Using Cold to Relieve Lower Back Pain
In almost all cases, it is better to use heat to help with pain in the lower back, and the reason why is simple. Just as heat widens the blood vessels, cold constricts them. While it does not necessarily make the situation any worse, it is not effective in providing people relief.
The one exception to this rule is when people experience muscle strain in their lower back. In this situation, using ice or some sort of cold compress will provide relief as cold is good for calming the swelling that occurs in any sort of muscle strain. Ice can also be helpful for individuals who have arthritis in their lower back.
Which is Better?
While science tells us the heat is definitely better for temporary relief from lower back pain in most situations, there are other factors at play in how a person benefits from using either ice or heat to calm their discomfort.
The Placebo Effect
While there is definitely some amount of evidence that heat will help to alleviate pain in the lower back to some extent, the amount of relief that a person experiences is largely a product of their mind. When people proactively do something that they think will make them feel better, they tend to believe that the treatment they have chosen is working whether it really is or not. Even though they will tell others that they actually do feel better, the amount of pain that they are experiencing is basically roughly the same. However, their mind tells them that they have done something to provide lower back pain relief, and they tend to feel as if they are actually in less pain.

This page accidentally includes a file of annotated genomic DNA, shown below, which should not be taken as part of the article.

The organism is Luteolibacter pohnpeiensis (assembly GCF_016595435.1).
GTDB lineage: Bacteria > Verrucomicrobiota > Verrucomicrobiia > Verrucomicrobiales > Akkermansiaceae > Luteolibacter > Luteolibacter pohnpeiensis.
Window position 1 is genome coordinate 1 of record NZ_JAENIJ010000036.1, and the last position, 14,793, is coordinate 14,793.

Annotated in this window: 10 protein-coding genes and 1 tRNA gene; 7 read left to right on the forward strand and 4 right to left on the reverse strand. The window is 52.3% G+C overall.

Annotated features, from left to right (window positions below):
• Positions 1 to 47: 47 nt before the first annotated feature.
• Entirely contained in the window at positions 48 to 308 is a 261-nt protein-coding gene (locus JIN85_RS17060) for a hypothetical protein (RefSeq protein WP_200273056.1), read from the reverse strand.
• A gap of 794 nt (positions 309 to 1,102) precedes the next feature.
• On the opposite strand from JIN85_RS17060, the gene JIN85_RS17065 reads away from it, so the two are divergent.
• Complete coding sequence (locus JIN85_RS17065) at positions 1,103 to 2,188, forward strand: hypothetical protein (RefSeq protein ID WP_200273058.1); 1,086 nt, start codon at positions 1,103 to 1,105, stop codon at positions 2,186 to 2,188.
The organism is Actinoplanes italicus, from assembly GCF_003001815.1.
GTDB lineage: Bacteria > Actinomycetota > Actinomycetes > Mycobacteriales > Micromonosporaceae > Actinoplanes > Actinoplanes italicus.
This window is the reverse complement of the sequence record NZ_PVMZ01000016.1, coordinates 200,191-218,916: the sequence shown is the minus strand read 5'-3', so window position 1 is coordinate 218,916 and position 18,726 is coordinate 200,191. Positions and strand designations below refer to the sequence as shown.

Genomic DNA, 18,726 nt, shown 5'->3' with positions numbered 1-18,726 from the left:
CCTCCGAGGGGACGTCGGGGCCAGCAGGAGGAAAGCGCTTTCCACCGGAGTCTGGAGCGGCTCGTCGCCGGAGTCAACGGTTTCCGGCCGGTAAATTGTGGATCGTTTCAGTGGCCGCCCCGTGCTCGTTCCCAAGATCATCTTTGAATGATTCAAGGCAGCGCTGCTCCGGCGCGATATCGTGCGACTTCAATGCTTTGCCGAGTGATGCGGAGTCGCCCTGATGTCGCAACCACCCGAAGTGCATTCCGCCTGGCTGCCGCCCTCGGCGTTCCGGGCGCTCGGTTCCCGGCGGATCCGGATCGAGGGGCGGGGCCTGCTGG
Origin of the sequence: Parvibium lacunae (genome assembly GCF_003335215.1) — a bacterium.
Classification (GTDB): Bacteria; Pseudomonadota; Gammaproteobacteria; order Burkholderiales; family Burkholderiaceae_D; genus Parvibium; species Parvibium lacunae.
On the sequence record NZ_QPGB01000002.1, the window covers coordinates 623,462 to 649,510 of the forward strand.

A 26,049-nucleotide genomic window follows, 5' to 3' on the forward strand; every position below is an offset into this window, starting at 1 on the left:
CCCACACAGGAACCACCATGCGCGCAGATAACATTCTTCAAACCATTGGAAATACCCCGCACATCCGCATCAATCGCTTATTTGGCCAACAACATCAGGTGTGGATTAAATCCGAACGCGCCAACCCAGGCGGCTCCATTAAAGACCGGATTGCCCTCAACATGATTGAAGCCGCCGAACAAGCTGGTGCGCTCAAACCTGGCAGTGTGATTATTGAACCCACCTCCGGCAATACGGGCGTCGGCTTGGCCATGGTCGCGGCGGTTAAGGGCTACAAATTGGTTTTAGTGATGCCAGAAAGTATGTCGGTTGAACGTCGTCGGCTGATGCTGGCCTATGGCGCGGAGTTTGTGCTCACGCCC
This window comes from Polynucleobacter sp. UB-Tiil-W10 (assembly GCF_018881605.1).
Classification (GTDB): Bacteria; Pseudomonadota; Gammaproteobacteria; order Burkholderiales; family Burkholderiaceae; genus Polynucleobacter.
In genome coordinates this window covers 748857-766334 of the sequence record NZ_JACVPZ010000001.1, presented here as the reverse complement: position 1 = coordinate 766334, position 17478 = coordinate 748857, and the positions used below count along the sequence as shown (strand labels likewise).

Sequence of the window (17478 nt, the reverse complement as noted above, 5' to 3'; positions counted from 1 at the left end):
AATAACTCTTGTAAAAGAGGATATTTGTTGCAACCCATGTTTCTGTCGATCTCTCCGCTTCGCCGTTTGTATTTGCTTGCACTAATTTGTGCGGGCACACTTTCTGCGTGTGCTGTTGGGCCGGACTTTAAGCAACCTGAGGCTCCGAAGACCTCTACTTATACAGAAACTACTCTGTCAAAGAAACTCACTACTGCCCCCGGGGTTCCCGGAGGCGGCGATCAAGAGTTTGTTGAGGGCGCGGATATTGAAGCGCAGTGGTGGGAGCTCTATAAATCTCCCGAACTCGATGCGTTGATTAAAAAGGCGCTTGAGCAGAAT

One great experiment that illustrates this concept took place in a hospital emergency room. Half of the people who came in reporting soreness in the back were given a heating pad, and the other half were given an ice pack to put on their back. In the end, both groups claimed that they felt slightly better after being given some sort of treatment. With this, we can see that the choice between heat therapy and cold therapy is largely individual when it comes to treating lower back pain.
Experiment on Yourself
With this in mind, it is best for people who regularly have pain in their lower back to experiment on themselves and see what makes them feel better. After a period of trying different temperatures and combinations of heating and cold, people will begin to see what their individual body responds to best. By knowing how their body reacts, people can choose the ideal temperature to apply when they begin to feel pain.
While modern science attests to the use of heat to relieve the pain that comes with almost every type of lower back pain, there are some individuals who respond best to icing their lower back when it hurts. It all comes down to people knowing how they respond to different temperatures when they are applied. Even though the benefits that come with using a heat or ice therapy are relatively limited for more severe causes of lower back pain, it can be effective in providing a small amount of relief when a person’s back begins to hurt.